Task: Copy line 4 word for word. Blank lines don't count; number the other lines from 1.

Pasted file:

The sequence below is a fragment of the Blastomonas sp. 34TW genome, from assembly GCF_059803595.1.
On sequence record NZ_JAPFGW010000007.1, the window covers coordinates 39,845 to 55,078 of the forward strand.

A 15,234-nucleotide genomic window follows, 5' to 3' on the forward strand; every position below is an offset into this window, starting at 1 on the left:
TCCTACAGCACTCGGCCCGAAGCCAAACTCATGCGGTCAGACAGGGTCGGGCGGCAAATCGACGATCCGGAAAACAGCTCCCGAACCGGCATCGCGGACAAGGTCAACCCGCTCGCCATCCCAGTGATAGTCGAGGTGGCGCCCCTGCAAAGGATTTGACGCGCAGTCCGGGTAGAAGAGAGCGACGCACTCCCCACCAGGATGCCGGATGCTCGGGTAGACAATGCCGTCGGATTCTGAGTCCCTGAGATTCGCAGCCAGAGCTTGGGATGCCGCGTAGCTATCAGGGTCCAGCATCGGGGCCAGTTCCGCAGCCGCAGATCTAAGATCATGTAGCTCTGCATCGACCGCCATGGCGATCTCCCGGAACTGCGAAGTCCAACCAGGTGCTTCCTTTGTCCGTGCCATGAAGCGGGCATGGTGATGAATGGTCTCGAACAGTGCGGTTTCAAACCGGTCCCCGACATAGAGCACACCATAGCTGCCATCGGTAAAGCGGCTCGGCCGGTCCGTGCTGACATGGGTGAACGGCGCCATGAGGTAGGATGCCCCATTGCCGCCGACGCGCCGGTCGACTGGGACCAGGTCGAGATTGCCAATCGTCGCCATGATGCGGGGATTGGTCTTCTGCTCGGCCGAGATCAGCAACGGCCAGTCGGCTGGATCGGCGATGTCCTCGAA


TCCTACAGCACTCGGCCCGAAGCCAAACTCATGCGGTCAGACAGGGTCGGGCGGCAAATCGACGATCCGGAAAACAGCTCCCGAACCGGCATCGCGGACAAGGTCAACCCGCTCGCCATCCCAGTGATAGTCGAGGTGGCGCCCCTGCAAAGGATTTGACGCGCAGTCCGGGTAGAAGAGAGCGACGCACTCCCCACCAGGATGCCGGATGCTCGGGTAGACAATGCCGTCGGATTCTGAGTCCCTGAGATTCGCAGCCAGAGCTTGGGATGCCGCGTAGCTATCAGGGTCCAGCATCGGGGCCAGTTCCGCAGCCGCAGATCTAAGATCATGTAGCTCTGCATCGACCGCCATGGCGATCTCCCGGAACTGCGAAGTCCAACCAGGTGCTTCCTTTGTCCGTGCCATGAAGCGGGCATGGTGATGAATGGTCTCGAACAGTGCGGTTTCAAACCGGTCCCCGACATAGAGCACACCATAGCTGCCATCGGTAAAGCGGCTCGGCCGGTCCGTGCTGACATGGGTGAACGGCGCCATGAGGTAGGATGCCCCATTGCCGCCGACGCGCCGGTCGACTGGGACCAGGTCGAGATTGCCAATCGTCGCCATGATGCGGGGATTGGTCTTCTGCTCGGCCGAGATCAGCAACGGCCAGTCGGCTGGATCGGCGATGTCCTCGAA